It doesn't break the mould like Riddick, but Van Helsing is the latest movie licensed game that doesn't suck!
What is it with licensed games? Why is it that after years of releasing games featuring movie, comic book or TV characters, that reviewers and gamers alike are forced to approach licensed titles with a degree of caution more attuned to a lonely walk through the ghetto? Even worse is when we're gifted a crap game based on an equally crap movie, but hey, if that's the worse thing that can be said about this gig, we aren't complaining. Ok, we are, but just a tiny bit.
So in the wake of the critically mauled Van Helsing movie, we're given the game of the same name to chew on and spit out. But hold on - there's some flavour in this title worth savouring, even if it does taste a little familiar. Loosely following the events of the movie, the game mixes elements of Devil May Cry and... well, it's a lot like Devil May Cry actually, so much so that fans of Capcom's likable shoot em up will be surging through this title with little need to refer to tutorials or instruction manuals. It's a shameless ode to Dante, and if I were any less impressed by Van Helsing I'd swear I was controlling the white-haired one, only in a daft hat.
When you're a developer with a "license" to thrill you've essentially just been saved from doing a lot of the groundwork pertaining to games development - hurrah! You don't have character designs to work through laboriously, nor do you need to agonise over storyboards or artwork for half the development cycle. The bulk of development time is allotted to the game, and making it as pretty and playable as you can (well, that's the idea, at least), whilst still remaining faithful to the source material.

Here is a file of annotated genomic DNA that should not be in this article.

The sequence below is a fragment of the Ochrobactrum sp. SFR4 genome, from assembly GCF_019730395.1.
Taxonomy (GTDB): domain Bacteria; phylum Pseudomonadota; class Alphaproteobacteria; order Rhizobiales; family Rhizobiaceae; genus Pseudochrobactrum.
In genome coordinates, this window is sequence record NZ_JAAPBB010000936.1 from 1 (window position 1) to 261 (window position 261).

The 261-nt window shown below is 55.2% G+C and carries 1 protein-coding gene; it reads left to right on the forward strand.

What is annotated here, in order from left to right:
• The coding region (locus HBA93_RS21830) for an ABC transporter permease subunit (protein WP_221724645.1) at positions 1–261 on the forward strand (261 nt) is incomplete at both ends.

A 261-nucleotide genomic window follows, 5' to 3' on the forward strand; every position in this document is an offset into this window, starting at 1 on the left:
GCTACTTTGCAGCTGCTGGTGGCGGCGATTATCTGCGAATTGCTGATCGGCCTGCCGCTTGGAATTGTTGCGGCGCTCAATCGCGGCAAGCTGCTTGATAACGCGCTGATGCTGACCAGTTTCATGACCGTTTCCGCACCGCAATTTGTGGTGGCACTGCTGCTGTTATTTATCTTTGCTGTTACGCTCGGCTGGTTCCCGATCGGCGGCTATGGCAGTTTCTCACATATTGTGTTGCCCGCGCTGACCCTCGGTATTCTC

In Van Helsing's case, this example couldn't be truer, or anymore entertaining. Unsurprisingly, you are Gabriel Van Helsing - Vampire Hunter and all-round enigma - and your journey starts pretty much where the movie does. From here, you control Helsing through levels and monsters inspired by (for the most part) the movie. So when the game is taking its cue from the movie, you'd expect that Van Helsing himself is rendered accurately, to a degree of precision that makes you stand up and say, "Look! It's Wolverine!"